When drafting a patent application one of the most important points is the scope of the claims which describes the invention the patent will cover. Drafting the claims too narrowly can lead to a patent that only protects a very specific invention, allowing others to make slight changes to the invention and avoid patent infringement. However, drafting the scope too wide may result in the patent application being rejected or later overturned in court. It is important to reach the right balance of these two approaches to provide the maximum protection for the invention.
Compulsory execution is a powerful tool for creditors to recover assets from debtors who refuse to pay off their debt. However, as compulsory execution is based upon the power of a Japanese court of law, it is also limited by that same court’s power. Therefore, assets outside of the court’s jurisdiction will not be able to be reached by compulsory execution.
Like most countries, Japan levies a tax on inheritance for estates probated in Japan. This tax is progressive, so the amount of tax that is charged increases according to the value of asset received by each heir. For example, the first 10 million yen received by an heir will be taxed at 10%, the amounts from 10 to 30 million yen will be taxed at 15%, etc., up to amounts over 600 million, which will be taxed at 55%.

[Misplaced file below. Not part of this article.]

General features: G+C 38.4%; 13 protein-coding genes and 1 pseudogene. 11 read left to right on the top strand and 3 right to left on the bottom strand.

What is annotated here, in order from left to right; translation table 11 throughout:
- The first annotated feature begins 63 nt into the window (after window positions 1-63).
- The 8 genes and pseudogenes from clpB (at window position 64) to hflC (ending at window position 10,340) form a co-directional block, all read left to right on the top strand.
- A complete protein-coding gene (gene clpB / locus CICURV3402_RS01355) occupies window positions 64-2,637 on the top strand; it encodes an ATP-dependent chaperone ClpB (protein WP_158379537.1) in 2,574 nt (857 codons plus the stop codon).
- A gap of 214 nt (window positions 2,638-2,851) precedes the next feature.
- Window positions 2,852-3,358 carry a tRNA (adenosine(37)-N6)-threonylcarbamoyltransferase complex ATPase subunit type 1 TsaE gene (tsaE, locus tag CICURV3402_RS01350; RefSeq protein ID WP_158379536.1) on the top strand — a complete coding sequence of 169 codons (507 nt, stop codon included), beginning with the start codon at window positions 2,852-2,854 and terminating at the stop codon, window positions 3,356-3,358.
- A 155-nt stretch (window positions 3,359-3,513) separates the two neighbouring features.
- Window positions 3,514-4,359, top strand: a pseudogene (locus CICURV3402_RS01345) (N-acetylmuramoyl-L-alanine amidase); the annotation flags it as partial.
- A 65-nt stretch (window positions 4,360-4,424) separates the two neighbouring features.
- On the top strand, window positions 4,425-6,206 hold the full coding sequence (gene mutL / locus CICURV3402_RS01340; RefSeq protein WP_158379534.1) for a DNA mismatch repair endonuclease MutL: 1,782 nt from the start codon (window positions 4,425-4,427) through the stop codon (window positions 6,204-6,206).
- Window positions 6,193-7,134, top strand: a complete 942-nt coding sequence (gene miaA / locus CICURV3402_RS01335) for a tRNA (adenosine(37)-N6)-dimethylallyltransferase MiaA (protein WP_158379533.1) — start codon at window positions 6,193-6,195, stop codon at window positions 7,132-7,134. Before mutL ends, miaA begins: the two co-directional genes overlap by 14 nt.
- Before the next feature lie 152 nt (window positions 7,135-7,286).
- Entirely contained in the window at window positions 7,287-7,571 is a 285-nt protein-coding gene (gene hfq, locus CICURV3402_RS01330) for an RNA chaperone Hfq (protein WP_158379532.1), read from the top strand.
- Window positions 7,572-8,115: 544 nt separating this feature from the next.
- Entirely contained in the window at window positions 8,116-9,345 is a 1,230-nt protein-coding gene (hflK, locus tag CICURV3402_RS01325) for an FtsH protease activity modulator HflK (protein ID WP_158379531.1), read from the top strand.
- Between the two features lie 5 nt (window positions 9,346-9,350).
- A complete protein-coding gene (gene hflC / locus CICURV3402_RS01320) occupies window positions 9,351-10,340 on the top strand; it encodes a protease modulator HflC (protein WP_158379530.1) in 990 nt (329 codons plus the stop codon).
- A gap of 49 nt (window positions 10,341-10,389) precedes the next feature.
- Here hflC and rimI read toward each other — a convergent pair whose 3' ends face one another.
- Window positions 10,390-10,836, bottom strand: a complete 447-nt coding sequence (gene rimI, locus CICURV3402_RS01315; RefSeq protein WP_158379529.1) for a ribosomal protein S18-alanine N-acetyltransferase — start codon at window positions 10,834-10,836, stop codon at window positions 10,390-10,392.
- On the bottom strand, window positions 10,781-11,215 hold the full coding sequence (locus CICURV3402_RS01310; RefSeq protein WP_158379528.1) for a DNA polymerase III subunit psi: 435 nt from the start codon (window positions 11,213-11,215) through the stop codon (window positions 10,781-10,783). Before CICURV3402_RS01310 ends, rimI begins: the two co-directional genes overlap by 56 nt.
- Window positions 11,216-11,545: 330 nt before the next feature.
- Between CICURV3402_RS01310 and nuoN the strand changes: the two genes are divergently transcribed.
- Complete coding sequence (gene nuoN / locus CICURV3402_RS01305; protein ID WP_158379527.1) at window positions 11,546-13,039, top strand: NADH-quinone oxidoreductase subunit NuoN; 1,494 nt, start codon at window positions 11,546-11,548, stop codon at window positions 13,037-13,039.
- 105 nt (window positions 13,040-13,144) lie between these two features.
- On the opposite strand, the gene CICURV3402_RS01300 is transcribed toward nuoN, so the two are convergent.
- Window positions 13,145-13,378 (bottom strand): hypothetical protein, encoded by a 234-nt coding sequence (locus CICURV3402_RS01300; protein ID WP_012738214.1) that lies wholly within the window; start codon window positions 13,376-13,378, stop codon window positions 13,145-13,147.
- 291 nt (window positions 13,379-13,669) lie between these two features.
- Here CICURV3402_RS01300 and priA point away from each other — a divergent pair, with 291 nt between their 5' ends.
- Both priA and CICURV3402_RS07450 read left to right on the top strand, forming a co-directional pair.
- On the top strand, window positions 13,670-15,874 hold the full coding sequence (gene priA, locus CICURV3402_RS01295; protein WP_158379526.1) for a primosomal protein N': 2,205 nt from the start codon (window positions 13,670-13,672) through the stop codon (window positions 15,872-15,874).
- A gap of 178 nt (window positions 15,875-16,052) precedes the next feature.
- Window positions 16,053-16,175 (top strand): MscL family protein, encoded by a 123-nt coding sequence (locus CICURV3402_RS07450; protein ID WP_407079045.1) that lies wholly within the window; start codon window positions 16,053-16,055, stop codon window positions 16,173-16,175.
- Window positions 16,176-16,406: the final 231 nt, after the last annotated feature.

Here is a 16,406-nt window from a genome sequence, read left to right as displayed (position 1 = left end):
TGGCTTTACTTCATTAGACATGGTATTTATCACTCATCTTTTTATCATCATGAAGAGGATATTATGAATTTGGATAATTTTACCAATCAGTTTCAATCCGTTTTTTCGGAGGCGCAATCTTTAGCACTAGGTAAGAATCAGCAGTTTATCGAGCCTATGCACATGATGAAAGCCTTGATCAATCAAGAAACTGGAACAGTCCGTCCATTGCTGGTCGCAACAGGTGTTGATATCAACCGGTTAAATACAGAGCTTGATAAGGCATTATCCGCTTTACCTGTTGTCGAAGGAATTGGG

In general, arbitration awards are final and binding on the parties, in the same manner as a court order. Furthermore, a Japanese arbitration award is enforceable in many other countries around the world through international treaties. As arbitration systems become more standardized around the world even more countries are likely to accept and enforce Japanese arbitration awards.